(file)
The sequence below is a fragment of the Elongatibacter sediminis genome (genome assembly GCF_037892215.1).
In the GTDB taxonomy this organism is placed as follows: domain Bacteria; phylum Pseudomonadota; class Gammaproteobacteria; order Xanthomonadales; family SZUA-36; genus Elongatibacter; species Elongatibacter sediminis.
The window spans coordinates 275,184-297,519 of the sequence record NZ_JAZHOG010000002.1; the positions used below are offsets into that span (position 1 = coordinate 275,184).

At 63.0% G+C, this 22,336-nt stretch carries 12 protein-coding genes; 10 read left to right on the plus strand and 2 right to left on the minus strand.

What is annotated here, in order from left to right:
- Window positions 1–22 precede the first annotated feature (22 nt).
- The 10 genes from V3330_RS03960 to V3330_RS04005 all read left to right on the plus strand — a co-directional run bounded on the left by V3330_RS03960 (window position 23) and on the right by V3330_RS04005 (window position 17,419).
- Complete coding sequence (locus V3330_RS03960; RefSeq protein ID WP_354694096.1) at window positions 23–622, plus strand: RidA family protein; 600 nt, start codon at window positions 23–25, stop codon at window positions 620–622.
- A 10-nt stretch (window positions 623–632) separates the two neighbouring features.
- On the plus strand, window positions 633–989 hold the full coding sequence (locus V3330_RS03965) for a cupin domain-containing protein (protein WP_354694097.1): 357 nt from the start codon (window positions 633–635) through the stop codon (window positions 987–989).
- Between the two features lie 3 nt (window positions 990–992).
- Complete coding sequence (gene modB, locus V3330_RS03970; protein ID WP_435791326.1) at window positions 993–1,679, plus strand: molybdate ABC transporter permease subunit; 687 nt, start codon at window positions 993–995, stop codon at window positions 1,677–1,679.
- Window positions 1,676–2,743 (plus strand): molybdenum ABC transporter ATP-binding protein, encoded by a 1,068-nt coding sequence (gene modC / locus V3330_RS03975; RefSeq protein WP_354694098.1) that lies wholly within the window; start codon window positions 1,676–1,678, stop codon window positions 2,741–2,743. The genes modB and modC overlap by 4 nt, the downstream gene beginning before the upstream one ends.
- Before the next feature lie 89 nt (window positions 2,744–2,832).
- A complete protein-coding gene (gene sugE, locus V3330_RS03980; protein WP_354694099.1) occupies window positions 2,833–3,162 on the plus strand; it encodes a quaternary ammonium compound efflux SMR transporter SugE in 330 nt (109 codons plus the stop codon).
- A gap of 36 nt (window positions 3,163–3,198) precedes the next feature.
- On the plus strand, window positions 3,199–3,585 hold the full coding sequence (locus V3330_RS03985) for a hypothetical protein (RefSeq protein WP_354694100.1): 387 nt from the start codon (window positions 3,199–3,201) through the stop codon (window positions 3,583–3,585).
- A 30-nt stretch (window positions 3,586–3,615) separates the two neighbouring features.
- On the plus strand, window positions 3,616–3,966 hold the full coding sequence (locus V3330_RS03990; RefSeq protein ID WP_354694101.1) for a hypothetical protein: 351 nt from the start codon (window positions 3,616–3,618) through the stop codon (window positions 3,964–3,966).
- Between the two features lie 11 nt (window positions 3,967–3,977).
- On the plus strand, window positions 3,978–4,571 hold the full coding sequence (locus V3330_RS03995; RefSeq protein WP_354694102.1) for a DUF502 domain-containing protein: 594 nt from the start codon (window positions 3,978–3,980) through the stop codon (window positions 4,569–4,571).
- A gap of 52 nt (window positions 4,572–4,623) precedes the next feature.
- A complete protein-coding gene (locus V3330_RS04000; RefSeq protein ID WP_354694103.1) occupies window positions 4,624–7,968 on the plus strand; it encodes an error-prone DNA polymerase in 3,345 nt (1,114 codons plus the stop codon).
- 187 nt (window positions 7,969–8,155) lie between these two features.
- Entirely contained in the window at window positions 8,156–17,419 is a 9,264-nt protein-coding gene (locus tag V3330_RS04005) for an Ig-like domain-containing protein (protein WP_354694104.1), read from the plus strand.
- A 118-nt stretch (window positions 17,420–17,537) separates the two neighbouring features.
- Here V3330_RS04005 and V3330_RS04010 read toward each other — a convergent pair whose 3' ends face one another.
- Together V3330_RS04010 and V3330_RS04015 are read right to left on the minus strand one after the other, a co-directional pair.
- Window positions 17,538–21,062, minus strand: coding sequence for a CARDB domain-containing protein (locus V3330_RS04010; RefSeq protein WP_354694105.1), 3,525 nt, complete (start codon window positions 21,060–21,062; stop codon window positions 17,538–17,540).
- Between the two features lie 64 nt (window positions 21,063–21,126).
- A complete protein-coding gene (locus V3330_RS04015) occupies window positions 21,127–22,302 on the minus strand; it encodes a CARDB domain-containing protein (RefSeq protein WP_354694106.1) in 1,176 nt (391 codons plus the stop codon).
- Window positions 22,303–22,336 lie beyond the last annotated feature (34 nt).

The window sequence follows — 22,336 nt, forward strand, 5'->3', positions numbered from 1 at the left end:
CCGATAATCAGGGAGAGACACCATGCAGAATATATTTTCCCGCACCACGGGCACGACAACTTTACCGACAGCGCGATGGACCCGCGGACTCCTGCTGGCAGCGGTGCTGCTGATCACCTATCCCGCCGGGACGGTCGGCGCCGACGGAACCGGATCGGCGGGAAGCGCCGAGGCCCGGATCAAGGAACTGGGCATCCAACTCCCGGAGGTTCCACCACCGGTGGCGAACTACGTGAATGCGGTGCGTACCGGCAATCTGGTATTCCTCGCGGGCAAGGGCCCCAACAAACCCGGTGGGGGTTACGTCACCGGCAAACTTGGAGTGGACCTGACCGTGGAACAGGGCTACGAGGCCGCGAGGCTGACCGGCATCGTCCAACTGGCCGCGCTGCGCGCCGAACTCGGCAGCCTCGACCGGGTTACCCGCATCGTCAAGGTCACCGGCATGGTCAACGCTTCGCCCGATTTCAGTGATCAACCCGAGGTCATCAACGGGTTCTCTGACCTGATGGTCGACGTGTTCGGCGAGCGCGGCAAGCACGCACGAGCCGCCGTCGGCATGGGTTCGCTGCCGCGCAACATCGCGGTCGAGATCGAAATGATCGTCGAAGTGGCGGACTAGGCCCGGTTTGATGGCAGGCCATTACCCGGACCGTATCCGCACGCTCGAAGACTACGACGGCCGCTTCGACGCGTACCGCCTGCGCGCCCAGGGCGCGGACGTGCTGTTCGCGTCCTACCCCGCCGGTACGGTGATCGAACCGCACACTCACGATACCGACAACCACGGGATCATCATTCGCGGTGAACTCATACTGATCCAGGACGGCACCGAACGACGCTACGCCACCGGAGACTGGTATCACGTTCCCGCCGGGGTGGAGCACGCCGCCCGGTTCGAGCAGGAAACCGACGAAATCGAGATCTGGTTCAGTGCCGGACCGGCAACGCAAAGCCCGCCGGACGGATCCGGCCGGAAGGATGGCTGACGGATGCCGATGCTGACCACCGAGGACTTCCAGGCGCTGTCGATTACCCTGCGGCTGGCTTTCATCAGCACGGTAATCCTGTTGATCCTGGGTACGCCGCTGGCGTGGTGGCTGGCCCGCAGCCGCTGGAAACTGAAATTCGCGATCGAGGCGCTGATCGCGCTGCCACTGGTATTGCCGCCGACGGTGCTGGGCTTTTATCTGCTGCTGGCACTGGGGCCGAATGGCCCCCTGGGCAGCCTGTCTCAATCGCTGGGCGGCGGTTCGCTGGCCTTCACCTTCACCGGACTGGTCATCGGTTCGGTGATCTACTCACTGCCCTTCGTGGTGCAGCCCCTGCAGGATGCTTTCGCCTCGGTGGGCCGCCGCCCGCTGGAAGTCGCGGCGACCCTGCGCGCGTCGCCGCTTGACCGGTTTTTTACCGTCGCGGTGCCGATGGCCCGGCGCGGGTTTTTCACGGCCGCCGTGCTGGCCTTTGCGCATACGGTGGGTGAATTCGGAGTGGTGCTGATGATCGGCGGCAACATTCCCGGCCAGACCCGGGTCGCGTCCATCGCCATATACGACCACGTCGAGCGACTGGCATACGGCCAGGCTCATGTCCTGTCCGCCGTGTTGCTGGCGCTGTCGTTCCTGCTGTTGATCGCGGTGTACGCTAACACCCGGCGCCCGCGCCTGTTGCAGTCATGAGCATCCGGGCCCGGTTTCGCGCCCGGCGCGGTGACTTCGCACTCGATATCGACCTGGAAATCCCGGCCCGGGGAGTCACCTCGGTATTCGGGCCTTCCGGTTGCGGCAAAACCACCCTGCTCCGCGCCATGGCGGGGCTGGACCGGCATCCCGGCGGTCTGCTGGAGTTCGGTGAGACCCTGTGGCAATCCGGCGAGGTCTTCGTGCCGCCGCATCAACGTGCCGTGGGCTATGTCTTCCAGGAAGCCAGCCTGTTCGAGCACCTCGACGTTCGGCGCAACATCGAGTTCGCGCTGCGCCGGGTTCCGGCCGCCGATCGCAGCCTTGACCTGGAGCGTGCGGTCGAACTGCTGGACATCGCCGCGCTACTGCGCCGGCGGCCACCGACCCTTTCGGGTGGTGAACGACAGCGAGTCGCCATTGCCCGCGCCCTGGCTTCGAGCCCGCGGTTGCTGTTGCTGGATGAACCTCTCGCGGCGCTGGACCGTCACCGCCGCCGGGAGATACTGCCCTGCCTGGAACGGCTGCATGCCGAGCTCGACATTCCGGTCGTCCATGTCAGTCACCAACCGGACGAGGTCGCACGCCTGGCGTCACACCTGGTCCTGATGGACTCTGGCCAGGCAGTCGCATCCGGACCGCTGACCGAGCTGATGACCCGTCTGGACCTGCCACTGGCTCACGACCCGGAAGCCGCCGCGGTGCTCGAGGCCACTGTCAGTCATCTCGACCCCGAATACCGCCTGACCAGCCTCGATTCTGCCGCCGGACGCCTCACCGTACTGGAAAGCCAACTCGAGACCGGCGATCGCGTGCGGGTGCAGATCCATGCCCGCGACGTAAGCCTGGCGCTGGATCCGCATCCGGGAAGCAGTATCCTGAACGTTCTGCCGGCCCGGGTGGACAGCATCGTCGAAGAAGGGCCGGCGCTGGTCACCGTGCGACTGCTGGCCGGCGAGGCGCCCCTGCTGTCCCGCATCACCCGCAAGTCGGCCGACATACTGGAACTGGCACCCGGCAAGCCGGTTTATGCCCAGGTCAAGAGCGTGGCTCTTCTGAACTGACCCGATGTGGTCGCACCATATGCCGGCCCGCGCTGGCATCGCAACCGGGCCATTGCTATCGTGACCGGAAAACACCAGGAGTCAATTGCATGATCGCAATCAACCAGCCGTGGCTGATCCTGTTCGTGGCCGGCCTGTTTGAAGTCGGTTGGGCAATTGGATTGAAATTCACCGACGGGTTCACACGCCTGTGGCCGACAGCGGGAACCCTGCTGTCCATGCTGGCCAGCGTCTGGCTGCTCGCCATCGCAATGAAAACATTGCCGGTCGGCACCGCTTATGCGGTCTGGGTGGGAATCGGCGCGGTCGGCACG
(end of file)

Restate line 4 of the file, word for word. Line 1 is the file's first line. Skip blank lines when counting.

At 63.0% G+C, this 22,336-nt stretch carries 12 protein-coding genes; 10 read left to right on the plus strand and 2 right to left on the minus strand.